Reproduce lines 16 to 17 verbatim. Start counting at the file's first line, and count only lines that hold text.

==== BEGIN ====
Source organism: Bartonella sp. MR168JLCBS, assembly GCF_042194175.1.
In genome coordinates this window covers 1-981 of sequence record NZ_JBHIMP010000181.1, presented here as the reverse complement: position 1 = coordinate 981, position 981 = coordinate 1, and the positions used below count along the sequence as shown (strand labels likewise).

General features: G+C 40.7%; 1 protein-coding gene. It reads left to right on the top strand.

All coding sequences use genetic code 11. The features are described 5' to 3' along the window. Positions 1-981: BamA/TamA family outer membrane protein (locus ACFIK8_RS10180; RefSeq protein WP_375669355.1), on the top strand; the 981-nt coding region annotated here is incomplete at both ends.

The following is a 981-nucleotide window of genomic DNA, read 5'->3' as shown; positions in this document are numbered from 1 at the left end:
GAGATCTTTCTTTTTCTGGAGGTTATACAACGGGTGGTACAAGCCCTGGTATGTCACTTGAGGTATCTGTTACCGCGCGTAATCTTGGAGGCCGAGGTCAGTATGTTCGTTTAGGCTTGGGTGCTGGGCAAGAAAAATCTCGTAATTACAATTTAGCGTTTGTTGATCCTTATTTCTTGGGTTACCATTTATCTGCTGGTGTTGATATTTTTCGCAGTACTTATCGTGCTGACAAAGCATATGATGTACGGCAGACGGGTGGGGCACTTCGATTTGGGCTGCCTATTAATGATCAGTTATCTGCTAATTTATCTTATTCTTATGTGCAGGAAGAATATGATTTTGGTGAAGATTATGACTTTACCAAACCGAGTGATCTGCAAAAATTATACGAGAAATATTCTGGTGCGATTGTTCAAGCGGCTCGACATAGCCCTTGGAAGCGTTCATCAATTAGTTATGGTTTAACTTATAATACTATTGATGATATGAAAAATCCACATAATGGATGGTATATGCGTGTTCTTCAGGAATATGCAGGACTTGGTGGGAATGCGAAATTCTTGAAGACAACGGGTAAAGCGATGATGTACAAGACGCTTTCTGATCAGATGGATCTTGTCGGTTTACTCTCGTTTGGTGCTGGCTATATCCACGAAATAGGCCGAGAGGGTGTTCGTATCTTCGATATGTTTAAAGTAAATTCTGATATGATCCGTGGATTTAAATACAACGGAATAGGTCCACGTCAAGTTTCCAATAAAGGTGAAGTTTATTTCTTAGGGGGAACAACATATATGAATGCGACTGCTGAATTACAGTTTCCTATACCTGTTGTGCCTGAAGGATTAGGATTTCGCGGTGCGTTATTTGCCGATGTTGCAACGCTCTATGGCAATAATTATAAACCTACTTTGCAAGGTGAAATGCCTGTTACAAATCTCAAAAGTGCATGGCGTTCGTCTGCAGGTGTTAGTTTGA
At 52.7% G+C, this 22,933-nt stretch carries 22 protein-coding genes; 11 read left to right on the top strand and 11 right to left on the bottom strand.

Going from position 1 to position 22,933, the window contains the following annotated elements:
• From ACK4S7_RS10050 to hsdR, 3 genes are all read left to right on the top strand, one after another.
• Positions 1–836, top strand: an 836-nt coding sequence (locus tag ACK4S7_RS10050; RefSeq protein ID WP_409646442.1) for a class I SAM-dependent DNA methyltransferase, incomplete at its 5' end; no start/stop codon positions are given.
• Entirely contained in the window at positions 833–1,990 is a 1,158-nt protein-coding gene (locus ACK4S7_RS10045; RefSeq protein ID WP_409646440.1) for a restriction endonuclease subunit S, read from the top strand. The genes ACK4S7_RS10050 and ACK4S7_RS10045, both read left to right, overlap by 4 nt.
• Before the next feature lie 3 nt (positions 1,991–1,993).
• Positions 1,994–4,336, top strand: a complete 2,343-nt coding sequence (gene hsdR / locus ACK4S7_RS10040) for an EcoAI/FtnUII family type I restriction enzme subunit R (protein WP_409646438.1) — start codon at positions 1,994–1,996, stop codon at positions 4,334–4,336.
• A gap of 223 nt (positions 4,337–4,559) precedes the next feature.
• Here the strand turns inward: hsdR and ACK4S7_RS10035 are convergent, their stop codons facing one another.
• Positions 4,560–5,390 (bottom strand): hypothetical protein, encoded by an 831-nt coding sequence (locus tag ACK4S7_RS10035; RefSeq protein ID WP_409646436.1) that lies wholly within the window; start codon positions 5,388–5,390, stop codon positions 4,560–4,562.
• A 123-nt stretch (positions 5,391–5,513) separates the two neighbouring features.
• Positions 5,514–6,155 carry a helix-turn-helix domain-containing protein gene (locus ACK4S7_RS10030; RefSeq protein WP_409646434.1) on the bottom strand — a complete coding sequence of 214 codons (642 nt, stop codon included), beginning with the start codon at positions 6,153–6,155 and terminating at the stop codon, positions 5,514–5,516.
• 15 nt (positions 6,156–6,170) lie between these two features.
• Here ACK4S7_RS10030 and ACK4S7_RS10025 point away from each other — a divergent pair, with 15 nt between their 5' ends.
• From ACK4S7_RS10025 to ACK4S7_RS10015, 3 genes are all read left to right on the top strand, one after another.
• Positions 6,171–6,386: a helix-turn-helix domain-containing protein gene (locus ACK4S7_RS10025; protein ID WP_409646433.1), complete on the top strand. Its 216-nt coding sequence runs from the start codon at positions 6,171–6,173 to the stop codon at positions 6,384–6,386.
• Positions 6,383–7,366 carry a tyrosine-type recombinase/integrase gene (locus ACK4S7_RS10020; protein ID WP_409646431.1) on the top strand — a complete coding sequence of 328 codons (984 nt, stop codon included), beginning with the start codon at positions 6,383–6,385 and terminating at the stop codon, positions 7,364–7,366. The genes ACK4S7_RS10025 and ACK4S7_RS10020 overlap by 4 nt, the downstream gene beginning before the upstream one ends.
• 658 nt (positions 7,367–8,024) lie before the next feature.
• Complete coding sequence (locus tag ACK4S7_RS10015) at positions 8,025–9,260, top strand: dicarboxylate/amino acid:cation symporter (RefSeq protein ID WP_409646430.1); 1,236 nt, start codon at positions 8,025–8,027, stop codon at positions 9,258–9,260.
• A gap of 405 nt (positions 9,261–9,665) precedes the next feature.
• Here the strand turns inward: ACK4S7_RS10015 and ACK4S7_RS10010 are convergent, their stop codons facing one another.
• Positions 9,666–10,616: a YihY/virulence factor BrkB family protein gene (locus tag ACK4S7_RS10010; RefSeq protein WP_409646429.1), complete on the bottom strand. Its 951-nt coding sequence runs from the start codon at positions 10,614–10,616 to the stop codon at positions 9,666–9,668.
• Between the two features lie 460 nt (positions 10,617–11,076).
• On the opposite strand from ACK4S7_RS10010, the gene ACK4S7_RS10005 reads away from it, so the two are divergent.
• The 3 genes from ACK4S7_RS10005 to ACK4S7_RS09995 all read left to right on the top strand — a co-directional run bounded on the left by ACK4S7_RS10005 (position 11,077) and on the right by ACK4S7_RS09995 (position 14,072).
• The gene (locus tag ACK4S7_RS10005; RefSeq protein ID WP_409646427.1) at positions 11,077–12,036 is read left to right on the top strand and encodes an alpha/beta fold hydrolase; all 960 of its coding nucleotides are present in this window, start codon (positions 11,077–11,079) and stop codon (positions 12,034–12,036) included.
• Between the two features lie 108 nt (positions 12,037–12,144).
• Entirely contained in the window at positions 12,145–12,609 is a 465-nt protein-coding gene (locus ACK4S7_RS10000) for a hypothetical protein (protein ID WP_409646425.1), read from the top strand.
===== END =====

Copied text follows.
• Positions 4,560–5,390 (bottom strand): hypothetical protein, encoded by an 831-nt coding sequence (locus tag ACK4S7_RS10035; RefSeq protein ID WP_409646436.1) that lies wholly within the window; start codon positions 5,388–5,390, stop codon positions 4,560–4,562.
• A 123-nt stretch (positions 5,391–5,513) separates the two neighbouring features.